I'm trying to thread my functions so the main GUI of my application doesn't fail to respond while the tasks are running.

At the moment my form1.vb is something like this. I've cut it down as to reduce the text, but everything works fine:

Public Class MAIR

Private Sub InstallTheAgent_Click(ByVal sender As System.Object, ByVal e As System.EventArgs) Handles InstallTheAgent.Click
End Sub

Private Sub InstallAgentWorker_DoWork(ByVal sender As System.Object, ByVal e As System.ComponentModel.DoWorkEventArgs) Handles InstallAgentWorker.DoWork
'Do some stuff
End Sub

Private Sub InstallAgentWorker_RunWorkerCompleted(ByVal sender As System.Object, ByVal e As System.ComponentModel.RunWorkerCompletedEventArgs) Handles InstallAgentWorker.RunWorkerCompleted
    ' Called when the BackgroundWorker is completed.
    MsgBox("Installation of the Agent Complete")
    ProgressBar1.Value = 0
End Sub

End Class

From my understanding, when the button "Open" is pressed, it calls the function Install and it should start this off in a separate thread, however this doesn't work.

This seems to work, but the GUI still locks up, suggesting its not in a separate thread

  • Is there a reason you've chosen this method specifically or was this the first method you saw that made sense when you started? – Joel Etherton Feb 6 '12 at 14:43
  • I just googled vb.net threads and it too me to the MSDN site on how to create background threads so my GUI doesn't crash – K20GH Feb 6 '12 at 14:44
  • Righty-o. Answer with alternative method and documentation coming up shortly. – Joel Etherton Feb 6 '12 at 14:45
  • Brilliant, thanks :) – K20GH Feb 6 '12 at 14:48
  • There's no point in using a thread. Shell() is ancient history, use the .NET Process class instead. It has an Exited event to let you know when the process completed. – Hans Passant Feb 6 '12 at 15:47

I recommend using the BackgroundWorker Class to implement this kind of basic threading. You don't have a lot going on here so the basic implementation should suffice. Here is a snippet of how I would go about doing it. My method is a bit too complex (I have base classes and events wired up to catch a lot of worker events) to list here succinctly, so I'll abbreviate.

Public Class MAIR

    Dim worker as BackgroundWorker

    Private Sub Open_Click(ByVal sender As System.Object, ByVal e As System.EventArgs) Handles Open.Click
    End Sub

    Protected Sub Worker_DoWork(ByVal sender as Object, ByVal e as DoWorkEventArgs)
        Call Shell("psexec.exe", AppWinStyle.Hide, True)       
    End Sub

    Protected Sub Worker_ProgressChanged(Byval sender as Object, ByVal e as ProgressChangedEventArgs)
        ' You can track progress reports here if you use them
    End Sub

    Protected Sub Worker_RunWorkerCompleted(Byval sender as Object, ByVal e as RunWorkerCompletedEventArgs)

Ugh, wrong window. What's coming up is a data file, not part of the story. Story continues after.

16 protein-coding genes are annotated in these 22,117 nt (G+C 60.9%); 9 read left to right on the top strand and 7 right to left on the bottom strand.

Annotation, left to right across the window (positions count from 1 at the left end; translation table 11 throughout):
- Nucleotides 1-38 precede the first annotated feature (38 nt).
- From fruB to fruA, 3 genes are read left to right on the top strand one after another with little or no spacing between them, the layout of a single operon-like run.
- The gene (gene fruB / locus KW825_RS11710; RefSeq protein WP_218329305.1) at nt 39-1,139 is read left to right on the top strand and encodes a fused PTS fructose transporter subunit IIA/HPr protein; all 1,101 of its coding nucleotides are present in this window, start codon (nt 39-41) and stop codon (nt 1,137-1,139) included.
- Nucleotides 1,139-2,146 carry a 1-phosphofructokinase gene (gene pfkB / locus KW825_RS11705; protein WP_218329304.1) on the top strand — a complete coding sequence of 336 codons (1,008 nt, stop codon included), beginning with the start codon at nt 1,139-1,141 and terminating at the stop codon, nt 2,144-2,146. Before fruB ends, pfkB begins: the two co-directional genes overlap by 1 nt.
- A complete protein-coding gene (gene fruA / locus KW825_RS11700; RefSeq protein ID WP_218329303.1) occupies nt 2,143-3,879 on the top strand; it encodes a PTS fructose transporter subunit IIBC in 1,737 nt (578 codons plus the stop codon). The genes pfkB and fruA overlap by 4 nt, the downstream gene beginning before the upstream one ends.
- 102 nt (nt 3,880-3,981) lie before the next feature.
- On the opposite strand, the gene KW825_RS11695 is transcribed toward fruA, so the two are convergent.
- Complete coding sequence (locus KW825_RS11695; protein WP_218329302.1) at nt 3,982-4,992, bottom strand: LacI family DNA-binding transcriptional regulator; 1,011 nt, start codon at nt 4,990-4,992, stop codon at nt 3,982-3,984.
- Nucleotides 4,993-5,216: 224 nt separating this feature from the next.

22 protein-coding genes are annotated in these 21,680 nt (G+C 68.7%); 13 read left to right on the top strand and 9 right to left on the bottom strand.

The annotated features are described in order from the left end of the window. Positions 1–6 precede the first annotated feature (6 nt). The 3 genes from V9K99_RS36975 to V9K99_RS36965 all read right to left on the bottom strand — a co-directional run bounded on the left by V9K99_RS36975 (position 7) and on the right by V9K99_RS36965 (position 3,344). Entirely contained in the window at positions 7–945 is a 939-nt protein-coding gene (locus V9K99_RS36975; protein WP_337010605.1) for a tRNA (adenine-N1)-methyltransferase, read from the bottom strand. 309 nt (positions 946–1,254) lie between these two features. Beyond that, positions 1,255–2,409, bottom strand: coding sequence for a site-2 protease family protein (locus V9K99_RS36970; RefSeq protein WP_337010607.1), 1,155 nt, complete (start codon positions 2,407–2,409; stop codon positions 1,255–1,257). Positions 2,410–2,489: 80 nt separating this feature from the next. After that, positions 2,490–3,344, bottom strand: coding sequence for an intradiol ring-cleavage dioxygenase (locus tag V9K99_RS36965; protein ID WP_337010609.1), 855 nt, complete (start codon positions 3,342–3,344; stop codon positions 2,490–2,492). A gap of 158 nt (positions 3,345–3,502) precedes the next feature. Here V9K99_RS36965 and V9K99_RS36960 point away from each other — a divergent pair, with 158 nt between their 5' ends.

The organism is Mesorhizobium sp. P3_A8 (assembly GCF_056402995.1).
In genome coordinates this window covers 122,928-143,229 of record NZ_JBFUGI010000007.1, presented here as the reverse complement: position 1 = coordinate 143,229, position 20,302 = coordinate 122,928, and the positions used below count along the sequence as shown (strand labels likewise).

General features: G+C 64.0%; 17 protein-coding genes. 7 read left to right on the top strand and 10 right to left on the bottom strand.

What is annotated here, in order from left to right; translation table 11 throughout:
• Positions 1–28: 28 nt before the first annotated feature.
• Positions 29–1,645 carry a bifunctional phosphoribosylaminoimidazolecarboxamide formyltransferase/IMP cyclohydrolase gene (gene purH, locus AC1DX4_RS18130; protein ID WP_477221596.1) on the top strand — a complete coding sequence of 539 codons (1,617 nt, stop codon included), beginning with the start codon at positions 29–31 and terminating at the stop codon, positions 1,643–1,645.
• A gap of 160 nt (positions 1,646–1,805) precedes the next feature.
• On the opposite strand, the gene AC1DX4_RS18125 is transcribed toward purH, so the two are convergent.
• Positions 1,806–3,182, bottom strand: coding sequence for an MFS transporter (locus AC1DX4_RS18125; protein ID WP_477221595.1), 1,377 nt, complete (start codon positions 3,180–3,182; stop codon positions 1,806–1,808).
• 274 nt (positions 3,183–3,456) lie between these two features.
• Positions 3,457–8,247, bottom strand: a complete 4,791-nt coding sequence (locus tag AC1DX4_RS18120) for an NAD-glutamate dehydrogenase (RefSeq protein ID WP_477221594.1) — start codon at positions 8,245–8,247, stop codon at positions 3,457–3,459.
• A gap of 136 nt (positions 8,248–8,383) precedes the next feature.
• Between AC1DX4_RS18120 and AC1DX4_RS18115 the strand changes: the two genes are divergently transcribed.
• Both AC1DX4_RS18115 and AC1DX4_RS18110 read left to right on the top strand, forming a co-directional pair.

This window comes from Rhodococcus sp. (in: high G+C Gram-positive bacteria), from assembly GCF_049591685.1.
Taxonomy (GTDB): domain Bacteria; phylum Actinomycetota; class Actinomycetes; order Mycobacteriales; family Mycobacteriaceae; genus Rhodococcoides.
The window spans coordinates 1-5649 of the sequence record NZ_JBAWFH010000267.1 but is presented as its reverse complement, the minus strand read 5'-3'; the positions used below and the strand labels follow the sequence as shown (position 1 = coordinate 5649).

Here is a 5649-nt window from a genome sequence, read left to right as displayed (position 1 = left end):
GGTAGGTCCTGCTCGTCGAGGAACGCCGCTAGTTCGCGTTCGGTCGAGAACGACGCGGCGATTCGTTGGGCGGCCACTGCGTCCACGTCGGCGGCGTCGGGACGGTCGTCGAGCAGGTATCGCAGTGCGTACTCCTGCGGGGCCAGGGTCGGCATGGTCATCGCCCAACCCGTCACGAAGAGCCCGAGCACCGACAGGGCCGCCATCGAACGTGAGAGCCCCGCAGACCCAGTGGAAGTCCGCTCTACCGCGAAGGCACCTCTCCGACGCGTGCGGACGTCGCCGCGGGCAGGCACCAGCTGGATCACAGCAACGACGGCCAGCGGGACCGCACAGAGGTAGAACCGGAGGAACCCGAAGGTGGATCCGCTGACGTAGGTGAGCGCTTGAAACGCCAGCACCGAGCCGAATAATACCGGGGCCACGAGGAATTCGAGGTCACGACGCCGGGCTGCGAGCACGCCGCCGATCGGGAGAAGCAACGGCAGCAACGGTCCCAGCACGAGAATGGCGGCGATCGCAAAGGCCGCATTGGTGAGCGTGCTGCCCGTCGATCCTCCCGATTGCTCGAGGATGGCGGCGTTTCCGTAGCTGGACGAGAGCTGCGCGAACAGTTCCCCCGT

' Report back to the main application that the thread is completed
    End Sub

    Private Sub Install_Load(ByVal sender As System.Object, ByVal e As System.EventArgs)     Handles MyBase.Load
        worker = New BackgroundWorker()

        ' Add the event wire-ups

        ' ### This event wire-up establishes the link
        ' ### that is used by RunWorkerAsync to initiate
        ' ### the code you want to run asynchronously
        AddHandler worker.DoWork, AddressOf Worker_DoWork

        AddHandler worker.ProgressChanged, AddressOf Worker_ProgressChanged
        AddHandler worker.RunWorkerCompleted, AddressOf Worker_RunWorkerCompleted
    End Sub

End Class

This is all translated from C#, so treat it as psuedo-code. The important piece is the documentation of the BackgroundWorker and its behaviors. There is a lot of terrific functionality in this class that takes the headaches of threads away for simple usages. This class is located in System.ComponentModel so you'll need the reference and an Imports statement.

Edit: Something I forgot to mention is that once the worker is fired asynchronously, the only manner of tracking it or communicating with the main application is through the ProgressChanged and RunWorkerCompleted events. No global variables or cross-thread items will be available, so you'll have to use the built-in properties to pass in any values (such as computerName it looks like) that you may need during the run.

  • Thanks. I'm not sure if this will affect things, however in the Public Class MAIR, I have several buttons functions which call other functions, one after another. So 1 function to install and then 1 to run something - Clicking the button will call the install function and then the run function. – K20GH Feb 6 '12 at 15:02
  • @GregHesp: This just becomes a matter of sequencing. It could mean a series of actions to prepare the threaded task or sequencing them to wait for each one to complete before pressing on to the next or even potentially multiple BackgroundWorkers to handle all of the actions asynchronously. – Joel Etherton Feb 6 '12 at 15:05
  • Not sure if I've missed something, but I'm failing to see how worker.RunWorkerAsync() calls Sub Worker_DoWork – K20GH Feb 6 '12 at 15:22
  • @GregHesp: It's part of the implementation. When you call the RunWorkerAsync() method, the worker fires off the DoWork event. This event needs to be "caught", which is why I have it wired to be handled as a delegate in MyBase.Load portion of this example. Basically, the worker initiates it, your code catches it. ps I added a couple of notes in that method to highlight the DoWork delegate. – Joel Etherton Feb 6 '12 at 15:29
  • I think you need to add worker.WorkerReportsProgress = True and worker.WorkerSupportsCancellation = True for those events to actually get called. The defaults are False. – LarsTech Feb 6 '12 at 15:35

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